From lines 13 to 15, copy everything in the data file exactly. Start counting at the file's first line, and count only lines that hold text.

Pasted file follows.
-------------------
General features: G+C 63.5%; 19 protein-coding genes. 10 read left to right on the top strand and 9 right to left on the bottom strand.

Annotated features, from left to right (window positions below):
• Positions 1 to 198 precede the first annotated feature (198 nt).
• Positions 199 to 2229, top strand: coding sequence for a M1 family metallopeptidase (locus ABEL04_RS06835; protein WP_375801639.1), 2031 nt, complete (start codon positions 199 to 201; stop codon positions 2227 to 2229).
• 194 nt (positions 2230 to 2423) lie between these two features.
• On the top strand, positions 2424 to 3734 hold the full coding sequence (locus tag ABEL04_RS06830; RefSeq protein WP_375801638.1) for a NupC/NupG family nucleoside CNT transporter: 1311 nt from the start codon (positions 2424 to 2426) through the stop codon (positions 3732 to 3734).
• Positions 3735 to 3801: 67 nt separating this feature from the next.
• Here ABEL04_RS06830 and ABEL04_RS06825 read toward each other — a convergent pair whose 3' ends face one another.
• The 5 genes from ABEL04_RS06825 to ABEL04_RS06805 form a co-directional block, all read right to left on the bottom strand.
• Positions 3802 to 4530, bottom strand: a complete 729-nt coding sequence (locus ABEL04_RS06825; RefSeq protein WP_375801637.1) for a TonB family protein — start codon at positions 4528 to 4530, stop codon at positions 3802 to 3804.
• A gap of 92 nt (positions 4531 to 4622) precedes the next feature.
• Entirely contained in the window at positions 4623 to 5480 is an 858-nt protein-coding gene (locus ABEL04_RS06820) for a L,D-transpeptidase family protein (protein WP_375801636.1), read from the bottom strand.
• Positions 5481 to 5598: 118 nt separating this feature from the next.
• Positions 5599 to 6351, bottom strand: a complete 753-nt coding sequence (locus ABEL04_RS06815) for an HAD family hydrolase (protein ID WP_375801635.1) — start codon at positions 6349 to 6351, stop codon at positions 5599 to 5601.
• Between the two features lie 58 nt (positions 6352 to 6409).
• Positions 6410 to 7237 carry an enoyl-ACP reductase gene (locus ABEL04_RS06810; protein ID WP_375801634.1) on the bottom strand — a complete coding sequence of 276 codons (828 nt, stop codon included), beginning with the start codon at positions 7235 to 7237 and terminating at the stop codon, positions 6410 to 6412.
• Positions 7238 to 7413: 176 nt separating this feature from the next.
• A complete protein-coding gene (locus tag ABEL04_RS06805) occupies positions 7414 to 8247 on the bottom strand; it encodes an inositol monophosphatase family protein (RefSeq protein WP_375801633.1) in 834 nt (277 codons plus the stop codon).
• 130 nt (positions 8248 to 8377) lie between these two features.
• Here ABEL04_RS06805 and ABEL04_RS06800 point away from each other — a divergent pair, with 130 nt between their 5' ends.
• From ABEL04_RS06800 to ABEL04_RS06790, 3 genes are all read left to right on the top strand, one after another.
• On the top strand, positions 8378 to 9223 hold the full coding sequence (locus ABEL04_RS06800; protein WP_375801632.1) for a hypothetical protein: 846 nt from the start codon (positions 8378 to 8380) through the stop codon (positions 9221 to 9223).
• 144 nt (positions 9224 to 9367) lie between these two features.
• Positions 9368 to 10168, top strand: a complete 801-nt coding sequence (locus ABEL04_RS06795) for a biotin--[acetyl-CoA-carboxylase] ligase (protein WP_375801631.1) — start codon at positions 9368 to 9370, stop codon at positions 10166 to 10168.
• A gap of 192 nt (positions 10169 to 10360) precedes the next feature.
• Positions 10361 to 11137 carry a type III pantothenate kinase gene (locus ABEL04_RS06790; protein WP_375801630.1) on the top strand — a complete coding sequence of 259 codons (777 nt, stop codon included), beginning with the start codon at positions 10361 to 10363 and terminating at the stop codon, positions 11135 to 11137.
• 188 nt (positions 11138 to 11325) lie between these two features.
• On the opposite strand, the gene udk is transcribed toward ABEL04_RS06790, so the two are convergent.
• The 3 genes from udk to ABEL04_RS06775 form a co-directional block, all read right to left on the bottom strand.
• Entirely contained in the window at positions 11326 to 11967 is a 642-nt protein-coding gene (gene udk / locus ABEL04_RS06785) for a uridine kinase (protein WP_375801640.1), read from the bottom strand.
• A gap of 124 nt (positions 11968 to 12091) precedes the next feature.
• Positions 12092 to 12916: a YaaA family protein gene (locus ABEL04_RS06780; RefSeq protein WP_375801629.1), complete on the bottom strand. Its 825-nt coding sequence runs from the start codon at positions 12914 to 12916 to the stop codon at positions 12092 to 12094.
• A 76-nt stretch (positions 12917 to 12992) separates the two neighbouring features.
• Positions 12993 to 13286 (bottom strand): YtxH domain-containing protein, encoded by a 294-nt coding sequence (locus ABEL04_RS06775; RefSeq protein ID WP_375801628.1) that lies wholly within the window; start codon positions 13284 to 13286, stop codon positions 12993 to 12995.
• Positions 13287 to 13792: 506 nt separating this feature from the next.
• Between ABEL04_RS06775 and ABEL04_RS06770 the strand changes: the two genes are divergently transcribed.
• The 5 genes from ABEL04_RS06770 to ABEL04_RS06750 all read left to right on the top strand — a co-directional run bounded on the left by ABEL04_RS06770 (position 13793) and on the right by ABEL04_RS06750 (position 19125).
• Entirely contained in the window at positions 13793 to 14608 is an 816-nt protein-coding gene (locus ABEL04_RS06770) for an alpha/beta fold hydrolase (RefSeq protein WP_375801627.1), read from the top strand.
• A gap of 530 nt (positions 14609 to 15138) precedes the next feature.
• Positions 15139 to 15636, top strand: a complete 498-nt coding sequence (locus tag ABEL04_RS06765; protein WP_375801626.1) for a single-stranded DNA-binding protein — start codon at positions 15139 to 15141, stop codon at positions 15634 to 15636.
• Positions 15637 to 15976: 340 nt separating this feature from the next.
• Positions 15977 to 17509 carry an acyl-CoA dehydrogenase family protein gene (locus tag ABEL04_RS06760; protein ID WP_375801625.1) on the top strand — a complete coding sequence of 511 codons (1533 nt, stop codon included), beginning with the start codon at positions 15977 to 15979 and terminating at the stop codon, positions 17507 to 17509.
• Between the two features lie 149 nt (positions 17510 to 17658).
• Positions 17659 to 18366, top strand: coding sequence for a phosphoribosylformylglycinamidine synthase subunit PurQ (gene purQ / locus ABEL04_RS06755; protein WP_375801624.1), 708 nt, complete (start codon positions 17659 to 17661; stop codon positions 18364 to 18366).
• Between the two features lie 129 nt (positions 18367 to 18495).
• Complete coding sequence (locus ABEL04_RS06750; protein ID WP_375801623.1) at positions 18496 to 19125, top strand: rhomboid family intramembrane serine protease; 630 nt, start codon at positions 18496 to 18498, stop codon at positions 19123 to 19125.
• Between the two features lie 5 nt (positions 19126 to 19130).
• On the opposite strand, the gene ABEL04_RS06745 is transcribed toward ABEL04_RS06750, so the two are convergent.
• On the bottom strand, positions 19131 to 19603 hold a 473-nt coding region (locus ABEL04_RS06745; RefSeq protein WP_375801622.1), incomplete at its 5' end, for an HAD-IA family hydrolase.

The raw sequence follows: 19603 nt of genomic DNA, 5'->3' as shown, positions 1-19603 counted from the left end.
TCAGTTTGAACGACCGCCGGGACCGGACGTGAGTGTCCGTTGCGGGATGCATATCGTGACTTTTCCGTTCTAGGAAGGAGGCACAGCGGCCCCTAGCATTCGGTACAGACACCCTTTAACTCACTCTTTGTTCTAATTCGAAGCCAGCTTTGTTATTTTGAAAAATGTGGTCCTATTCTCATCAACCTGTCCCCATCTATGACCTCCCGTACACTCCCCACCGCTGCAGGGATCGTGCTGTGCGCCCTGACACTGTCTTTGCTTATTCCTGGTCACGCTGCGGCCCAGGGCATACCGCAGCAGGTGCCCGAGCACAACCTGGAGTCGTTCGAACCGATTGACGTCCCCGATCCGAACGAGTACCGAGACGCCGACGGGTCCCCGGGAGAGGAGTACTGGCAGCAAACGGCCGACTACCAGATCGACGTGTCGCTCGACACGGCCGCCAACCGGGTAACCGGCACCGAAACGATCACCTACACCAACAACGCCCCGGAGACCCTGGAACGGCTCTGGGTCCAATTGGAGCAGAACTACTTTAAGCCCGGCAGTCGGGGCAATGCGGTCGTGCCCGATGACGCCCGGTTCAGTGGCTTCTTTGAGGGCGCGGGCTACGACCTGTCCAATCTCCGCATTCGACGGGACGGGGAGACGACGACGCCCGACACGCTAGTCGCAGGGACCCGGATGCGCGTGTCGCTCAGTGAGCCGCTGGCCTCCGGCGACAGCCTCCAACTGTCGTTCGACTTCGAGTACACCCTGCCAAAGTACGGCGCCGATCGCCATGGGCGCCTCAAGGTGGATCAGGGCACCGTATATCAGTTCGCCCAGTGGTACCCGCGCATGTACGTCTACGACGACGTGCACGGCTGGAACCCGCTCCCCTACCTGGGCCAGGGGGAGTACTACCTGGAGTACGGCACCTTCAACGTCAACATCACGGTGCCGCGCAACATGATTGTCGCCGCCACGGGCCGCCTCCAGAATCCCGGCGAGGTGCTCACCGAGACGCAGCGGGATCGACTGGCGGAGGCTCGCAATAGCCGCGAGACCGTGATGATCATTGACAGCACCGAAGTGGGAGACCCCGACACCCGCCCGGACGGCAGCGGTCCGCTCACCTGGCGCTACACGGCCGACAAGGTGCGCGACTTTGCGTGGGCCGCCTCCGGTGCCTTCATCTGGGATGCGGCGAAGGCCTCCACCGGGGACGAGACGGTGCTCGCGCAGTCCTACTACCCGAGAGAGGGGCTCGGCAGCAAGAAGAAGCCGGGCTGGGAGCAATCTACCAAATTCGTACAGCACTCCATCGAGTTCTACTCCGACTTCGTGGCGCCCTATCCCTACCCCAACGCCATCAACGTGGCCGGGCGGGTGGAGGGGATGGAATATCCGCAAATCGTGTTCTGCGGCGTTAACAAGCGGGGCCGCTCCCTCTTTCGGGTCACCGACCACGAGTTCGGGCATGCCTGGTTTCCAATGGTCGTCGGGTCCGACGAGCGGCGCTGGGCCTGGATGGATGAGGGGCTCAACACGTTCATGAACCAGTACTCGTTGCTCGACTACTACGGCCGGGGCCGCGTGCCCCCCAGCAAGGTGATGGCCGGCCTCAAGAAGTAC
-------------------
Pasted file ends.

• Positions 5481 to 5598: 118 nt separating this feature from the next.
• Positions 5599 to 6351, bottom strand: a complete 753-nt coding sequence (locus ABEL04_RS06815) for an HAD family hydrolase (protein ID WP_375801635.1) — start codon at positions 6349 to 6351, stop codon at positions 5599 to 5601.
• Between the two features lie 58 nt (positions 6352 to 6409).